Our Western Brothers

By George Sterling

At twilight time when the lamps are lit,
Father Coyote comes to sit
At the chaparral's edge on the mountain side—
Comes to listen and to deride
The rancher's hound and the rancher's son,
The passerby and every one.
And we pause at milking-time to hear
His reckless caroling, shrill and clear,
His terse and swift and valorous troll,
Ribald, rollicking, scornful, droll,
As one might sing in coyotedom—
"Yo-ho-ho! and a bottle of rum!"
And well I wot there is little ease
Where the turkeys roost in the almond trees,
But mute forebodings, canny and grim,
As they shift and shiver along the limb.
And the dog flings back an answer brief,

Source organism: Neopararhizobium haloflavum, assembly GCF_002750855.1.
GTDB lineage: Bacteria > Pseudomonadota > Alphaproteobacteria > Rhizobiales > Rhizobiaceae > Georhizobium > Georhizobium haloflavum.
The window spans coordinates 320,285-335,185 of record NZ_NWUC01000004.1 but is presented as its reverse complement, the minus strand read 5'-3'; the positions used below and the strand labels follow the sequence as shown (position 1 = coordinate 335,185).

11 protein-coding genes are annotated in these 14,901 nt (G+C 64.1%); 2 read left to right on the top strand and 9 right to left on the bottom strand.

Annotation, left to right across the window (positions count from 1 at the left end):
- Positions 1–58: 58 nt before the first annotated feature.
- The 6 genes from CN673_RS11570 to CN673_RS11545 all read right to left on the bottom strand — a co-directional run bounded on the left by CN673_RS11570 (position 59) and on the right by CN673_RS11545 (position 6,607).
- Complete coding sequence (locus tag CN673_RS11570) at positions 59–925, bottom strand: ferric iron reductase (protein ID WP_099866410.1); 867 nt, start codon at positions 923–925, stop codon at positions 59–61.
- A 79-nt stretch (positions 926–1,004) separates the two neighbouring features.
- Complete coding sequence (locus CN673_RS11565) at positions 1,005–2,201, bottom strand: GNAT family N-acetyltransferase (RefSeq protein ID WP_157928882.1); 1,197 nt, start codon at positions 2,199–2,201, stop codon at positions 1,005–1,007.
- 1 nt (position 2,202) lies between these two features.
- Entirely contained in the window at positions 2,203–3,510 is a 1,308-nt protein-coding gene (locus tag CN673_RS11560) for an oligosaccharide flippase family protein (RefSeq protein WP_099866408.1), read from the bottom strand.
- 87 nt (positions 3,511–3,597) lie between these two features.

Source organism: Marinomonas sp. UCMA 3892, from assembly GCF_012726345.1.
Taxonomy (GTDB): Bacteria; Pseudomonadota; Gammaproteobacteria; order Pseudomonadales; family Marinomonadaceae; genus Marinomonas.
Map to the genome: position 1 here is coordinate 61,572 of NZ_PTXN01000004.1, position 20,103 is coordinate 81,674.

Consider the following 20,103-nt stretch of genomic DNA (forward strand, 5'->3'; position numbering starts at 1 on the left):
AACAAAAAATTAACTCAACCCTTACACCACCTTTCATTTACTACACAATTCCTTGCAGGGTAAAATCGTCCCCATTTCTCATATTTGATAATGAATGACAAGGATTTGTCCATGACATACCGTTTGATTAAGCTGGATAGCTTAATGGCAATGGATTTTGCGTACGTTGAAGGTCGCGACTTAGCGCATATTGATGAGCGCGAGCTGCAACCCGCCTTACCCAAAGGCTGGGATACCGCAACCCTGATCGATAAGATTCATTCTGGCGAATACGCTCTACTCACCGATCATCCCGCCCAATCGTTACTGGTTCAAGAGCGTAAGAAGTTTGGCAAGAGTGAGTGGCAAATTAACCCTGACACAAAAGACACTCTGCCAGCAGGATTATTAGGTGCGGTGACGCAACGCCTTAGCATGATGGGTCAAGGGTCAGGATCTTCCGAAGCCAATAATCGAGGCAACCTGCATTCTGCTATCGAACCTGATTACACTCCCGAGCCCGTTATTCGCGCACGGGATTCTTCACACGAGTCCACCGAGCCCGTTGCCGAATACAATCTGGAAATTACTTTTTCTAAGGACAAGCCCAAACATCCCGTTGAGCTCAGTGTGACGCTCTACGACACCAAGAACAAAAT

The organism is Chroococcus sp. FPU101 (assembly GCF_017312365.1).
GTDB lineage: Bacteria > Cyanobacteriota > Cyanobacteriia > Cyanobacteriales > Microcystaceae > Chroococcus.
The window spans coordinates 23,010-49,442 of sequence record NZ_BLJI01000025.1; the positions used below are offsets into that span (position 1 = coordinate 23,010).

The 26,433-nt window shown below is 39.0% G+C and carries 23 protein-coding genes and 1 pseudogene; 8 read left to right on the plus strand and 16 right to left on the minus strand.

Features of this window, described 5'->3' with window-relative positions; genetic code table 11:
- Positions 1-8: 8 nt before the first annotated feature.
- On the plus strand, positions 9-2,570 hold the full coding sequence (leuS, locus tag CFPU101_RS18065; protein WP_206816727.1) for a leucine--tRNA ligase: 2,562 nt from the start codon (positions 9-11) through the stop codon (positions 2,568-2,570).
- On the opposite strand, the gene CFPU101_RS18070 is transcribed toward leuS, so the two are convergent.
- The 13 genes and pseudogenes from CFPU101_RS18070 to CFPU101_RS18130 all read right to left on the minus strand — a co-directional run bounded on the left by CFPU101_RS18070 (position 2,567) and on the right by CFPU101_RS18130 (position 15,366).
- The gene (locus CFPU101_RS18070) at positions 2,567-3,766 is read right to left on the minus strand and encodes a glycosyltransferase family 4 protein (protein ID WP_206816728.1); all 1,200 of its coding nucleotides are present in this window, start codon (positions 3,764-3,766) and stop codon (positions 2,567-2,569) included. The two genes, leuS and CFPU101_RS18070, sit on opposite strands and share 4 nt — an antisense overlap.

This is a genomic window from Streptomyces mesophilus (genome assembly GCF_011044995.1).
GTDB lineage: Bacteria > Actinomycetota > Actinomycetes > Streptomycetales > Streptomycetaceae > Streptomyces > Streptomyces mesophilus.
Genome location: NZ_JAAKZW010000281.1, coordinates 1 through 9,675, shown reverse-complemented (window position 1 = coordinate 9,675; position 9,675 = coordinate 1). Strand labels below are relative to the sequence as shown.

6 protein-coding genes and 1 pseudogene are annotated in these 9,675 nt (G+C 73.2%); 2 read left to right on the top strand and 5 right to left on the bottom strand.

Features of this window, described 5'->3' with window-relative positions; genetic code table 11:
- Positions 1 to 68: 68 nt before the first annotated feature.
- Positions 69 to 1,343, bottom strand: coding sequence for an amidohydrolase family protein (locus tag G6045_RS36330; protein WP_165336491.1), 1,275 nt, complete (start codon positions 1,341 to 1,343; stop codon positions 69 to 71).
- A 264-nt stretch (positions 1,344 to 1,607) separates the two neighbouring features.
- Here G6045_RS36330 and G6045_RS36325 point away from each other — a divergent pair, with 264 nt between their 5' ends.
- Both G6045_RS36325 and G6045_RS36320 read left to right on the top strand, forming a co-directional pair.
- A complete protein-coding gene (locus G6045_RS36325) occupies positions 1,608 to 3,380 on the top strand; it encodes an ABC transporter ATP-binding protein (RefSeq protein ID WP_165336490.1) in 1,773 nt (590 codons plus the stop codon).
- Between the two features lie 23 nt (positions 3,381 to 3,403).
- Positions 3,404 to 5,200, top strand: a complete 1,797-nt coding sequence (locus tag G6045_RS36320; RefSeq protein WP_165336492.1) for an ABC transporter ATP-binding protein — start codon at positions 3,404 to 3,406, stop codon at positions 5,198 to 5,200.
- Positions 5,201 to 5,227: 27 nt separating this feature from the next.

Curse o' the honest man on the thief;
And the cat, till now intent to rove,
Stalks to her lair by the kitchen stove.
Not that she fears the rogue on the hill;
But—no mice remain, and—the night is chill
And now, like a watchman of the skies,
Whose glance to a thousand valleys flies,
The moon glares over the granite ledge,
Pared a slice on its tipper edge.

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